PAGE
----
Chapter 23: Viruses
Chapter 23: Viruses notes page
PDF version of Chapter 23: Viruses webpage
The study of viruses is called virology.
Living versus non-living?
- Virologists consider viruses to be simply infectious agents and not living. This is because:
- They are not cells
- They require living host cells in order to replicate themselves
- They possess either DNA or RNA (never both)
All viruses are composed of an outer protein coat (called the capsid) surrounding a piece of DNA or RNA. They do not possess both types of nucleic acid. Some viruses possess an outer lipid membrane.
Shapes of viruses
- Viruses that are rod-shaped have proteins packaged tightly into a helix; e.g. tobacco mosaic virus.
- Viruses that are round are composed of 20 identical proteins arranged into a spherical protein coat; e.g. rhinovirus, which causes colds and flu.
- Complex viruses comprise a large group of viruses with shapes that vary widely. The most common shape is that of the bacteriophage – that infect bacterial cells.
Replication of viruses
Viruses are obligate parasites meaning they can only replicate using a living host cell.
- Attachment: the virus uses its external proteins to latch onto a target cell by attaching to membrane proteins on the surface of the host cell.
- Entry: either the entire virus enters the cell or it injects its nucleic acid into the cell.
- Replication: the virus or the viral nucleic acid takes over the cell’s nucleus and protein synthesis system (ribosomes). New viral proteins new copies of viral DNA/RNA are made.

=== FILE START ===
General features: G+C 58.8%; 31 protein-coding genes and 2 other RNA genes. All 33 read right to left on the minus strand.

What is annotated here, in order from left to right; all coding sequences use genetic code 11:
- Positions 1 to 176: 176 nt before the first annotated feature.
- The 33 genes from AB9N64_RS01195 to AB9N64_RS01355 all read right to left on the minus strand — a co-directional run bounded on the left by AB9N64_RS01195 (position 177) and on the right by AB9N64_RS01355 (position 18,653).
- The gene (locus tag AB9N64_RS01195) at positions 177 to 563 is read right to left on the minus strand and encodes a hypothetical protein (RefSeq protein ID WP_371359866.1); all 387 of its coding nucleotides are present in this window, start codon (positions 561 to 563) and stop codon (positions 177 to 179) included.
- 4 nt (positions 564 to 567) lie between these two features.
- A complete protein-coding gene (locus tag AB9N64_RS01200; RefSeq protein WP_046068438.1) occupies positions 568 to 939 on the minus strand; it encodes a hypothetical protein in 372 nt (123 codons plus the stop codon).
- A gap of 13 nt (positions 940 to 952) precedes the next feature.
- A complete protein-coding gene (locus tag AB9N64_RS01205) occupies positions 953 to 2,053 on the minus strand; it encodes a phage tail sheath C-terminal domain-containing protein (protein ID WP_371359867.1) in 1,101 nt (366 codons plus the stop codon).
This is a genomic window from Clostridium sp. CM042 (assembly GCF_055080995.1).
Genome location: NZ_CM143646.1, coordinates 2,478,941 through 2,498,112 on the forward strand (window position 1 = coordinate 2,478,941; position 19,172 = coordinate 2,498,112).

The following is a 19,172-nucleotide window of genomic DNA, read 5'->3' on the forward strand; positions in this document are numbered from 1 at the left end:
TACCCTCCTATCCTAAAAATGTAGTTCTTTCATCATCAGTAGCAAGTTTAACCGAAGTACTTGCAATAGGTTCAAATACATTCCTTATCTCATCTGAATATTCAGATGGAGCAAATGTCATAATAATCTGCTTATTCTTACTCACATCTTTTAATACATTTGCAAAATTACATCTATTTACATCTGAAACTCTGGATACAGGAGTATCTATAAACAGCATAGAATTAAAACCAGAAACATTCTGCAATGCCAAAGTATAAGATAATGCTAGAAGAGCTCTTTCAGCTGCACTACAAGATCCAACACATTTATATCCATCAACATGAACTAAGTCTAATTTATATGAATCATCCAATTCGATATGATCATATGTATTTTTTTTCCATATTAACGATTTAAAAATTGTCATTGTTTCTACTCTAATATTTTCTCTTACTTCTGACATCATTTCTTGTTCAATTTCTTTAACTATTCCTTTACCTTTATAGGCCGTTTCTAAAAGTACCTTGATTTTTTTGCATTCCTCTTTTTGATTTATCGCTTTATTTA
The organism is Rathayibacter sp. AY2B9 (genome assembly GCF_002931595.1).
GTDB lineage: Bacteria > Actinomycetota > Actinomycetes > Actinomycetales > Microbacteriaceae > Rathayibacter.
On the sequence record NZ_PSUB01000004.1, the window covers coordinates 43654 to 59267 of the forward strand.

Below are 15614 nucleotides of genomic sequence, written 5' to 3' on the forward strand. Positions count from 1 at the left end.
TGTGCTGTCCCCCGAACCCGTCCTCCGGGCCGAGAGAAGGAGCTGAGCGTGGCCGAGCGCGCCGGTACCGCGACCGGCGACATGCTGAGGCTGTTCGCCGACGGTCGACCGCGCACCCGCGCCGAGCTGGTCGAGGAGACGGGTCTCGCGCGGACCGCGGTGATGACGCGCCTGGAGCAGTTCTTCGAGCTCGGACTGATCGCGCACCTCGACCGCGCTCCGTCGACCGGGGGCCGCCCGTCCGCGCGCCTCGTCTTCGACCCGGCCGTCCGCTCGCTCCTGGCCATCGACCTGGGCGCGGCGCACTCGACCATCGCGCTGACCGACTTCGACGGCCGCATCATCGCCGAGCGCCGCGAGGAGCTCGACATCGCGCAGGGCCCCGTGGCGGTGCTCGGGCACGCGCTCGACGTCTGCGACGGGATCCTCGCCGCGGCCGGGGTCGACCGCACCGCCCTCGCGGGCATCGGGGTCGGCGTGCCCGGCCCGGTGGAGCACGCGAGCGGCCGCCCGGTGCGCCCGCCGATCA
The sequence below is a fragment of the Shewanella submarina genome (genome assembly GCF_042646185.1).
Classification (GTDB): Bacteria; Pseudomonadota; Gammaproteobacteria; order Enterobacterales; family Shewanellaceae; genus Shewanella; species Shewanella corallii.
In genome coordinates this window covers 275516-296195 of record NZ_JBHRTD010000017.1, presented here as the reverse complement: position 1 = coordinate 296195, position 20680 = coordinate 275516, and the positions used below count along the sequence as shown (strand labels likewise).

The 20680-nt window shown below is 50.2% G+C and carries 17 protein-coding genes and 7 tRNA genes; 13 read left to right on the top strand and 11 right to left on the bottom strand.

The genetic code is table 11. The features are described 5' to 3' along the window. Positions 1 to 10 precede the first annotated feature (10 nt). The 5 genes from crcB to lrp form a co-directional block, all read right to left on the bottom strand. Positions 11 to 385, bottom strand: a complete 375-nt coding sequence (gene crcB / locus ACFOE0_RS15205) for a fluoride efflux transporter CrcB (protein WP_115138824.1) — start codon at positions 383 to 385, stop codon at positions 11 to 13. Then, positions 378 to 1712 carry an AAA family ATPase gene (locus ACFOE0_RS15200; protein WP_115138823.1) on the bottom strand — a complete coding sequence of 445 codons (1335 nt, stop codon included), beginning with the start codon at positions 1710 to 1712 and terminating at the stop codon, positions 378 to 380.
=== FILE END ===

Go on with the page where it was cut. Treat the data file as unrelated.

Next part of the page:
- Assembly: The new DNA/RNA and viral proteins are put together in their correct positions to make new viruses.
- Release: the newly formed viral particles are released from the cell either by budding out through the cell membrane or by causing the cell to burst.
Economic importance of viruses
- Viruses are regularly used in genetic engineering of various types of cells. They are used as vectors (see Chapter 18).
- It is hoped that bacteriophage viruses may in the future be used to treat serious bacterial infections in humans, eventually replacing antibiotics.
- Viruses can cause illnesses and disease; for example in humans viruses cause colds and influenza (rhinovirus), AIDS (HIV), hepatitis (hepatovirus), poliomyelitis (polio virus), measles (paramyxovirus), and chicken pox (varicella zoster virus) to name but a few; and in other organisms conditions such as foot and mouth disease in ruminants and various mosaic diseases in plants (e.g. tobacco mosaic virus in the tobacco plant).